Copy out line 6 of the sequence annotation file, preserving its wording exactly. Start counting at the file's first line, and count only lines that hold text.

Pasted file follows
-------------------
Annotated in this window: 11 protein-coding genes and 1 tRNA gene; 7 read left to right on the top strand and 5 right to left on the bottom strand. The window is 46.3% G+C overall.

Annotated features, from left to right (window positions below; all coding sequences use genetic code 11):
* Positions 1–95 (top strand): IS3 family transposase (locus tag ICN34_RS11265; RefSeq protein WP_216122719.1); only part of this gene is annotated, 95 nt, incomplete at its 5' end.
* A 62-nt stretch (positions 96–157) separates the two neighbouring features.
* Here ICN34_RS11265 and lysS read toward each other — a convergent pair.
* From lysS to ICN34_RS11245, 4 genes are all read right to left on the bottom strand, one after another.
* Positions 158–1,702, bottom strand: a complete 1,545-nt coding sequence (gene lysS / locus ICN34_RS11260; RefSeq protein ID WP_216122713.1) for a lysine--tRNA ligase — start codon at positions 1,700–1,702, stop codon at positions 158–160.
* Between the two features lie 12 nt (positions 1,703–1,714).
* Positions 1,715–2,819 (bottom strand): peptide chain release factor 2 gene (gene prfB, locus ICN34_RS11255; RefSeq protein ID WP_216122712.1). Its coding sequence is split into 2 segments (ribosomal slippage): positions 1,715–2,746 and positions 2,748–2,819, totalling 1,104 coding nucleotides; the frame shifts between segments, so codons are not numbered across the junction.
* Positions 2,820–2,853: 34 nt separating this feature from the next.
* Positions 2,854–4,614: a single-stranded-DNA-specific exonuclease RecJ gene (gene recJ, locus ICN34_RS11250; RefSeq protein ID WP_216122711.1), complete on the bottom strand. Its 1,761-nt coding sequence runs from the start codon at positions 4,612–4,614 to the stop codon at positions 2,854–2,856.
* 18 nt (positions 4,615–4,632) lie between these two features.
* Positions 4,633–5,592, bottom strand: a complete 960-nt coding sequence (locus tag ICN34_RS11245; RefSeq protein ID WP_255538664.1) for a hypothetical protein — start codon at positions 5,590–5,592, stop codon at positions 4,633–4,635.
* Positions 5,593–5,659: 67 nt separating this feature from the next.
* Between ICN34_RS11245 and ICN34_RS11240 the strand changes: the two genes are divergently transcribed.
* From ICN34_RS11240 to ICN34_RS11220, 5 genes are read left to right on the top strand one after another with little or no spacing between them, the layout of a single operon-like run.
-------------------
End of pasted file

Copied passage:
* From lysS to ICN34_RS11245, 4 genes are all read right to left on the bottom strand, one after another.